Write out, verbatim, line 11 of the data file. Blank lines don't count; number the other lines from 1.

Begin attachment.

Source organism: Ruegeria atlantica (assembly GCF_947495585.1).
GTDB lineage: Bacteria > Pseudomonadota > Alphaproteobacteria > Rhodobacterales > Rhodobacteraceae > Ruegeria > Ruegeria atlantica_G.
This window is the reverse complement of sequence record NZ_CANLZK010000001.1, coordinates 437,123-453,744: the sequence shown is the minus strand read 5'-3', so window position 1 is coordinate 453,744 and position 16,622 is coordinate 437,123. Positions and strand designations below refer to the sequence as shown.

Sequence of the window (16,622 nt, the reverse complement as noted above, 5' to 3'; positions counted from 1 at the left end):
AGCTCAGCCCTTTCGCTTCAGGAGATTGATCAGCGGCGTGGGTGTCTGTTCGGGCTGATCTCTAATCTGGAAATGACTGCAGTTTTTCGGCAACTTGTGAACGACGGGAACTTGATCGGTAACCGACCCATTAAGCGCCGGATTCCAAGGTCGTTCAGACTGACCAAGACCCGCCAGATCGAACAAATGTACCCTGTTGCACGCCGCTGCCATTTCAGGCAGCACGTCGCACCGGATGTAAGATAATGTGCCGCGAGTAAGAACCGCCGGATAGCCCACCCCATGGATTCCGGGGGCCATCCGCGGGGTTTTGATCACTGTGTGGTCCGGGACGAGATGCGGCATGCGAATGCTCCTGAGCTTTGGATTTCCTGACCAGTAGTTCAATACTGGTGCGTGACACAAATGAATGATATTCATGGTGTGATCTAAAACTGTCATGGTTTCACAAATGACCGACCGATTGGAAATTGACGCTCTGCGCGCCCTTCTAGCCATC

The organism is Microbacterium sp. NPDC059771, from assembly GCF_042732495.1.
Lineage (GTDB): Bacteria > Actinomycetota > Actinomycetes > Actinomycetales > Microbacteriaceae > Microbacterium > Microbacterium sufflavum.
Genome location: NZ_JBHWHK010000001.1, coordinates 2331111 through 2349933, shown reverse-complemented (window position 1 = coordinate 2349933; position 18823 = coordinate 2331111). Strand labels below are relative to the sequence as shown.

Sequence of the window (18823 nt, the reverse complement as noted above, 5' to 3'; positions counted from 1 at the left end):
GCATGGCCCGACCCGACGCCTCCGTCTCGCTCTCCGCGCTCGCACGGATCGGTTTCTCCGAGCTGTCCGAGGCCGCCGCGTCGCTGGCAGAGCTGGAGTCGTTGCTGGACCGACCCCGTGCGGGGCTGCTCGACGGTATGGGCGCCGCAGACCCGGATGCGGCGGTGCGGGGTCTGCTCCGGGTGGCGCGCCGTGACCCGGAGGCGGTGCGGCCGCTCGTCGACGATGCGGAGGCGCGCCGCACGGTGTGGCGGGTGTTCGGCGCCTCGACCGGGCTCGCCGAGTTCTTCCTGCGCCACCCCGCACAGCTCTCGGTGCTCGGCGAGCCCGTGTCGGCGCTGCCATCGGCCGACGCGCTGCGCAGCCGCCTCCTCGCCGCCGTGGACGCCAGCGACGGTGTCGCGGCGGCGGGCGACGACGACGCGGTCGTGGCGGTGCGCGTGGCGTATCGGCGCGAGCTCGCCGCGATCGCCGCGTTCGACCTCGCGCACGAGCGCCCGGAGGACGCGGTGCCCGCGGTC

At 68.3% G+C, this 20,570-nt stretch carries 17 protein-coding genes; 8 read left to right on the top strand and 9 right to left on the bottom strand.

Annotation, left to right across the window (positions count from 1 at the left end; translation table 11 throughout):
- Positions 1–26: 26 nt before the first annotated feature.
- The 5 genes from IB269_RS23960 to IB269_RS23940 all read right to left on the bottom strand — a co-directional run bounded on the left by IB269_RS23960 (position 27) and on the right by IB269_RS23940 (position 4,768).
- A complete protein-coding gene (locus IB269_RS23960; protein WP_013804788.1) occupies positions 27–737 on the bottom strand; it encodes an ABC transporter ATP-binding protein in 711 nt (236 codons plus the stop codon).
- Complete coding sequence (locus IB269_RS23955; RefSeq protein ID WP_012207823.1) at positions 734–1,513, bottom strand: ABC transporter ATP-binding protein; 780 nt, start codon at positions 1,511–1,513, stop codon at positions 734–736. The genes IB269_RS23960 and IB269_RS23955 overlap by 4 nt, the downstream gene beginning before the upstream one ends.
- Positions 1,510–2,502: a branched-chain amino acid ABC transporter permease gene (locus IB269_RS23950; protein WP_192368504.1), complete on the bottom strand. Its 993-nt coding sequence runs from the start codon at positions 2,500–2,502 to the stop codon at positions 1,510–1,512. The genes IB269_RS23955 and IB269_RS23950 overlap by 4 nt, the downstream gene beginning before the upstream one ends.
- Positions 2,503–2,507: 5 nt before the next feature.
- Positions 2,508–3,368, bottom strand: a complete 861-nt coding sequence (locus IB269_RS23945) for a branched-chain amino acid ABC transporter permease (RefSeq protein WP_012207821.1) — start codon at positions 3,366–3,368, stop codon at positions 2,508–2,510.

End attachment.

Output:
At 68.3% G+C, this 20,570-nt stretch carries 17 protein-coding genes; 8 read left to right on the top strand and 9 right to left on the bottom strand.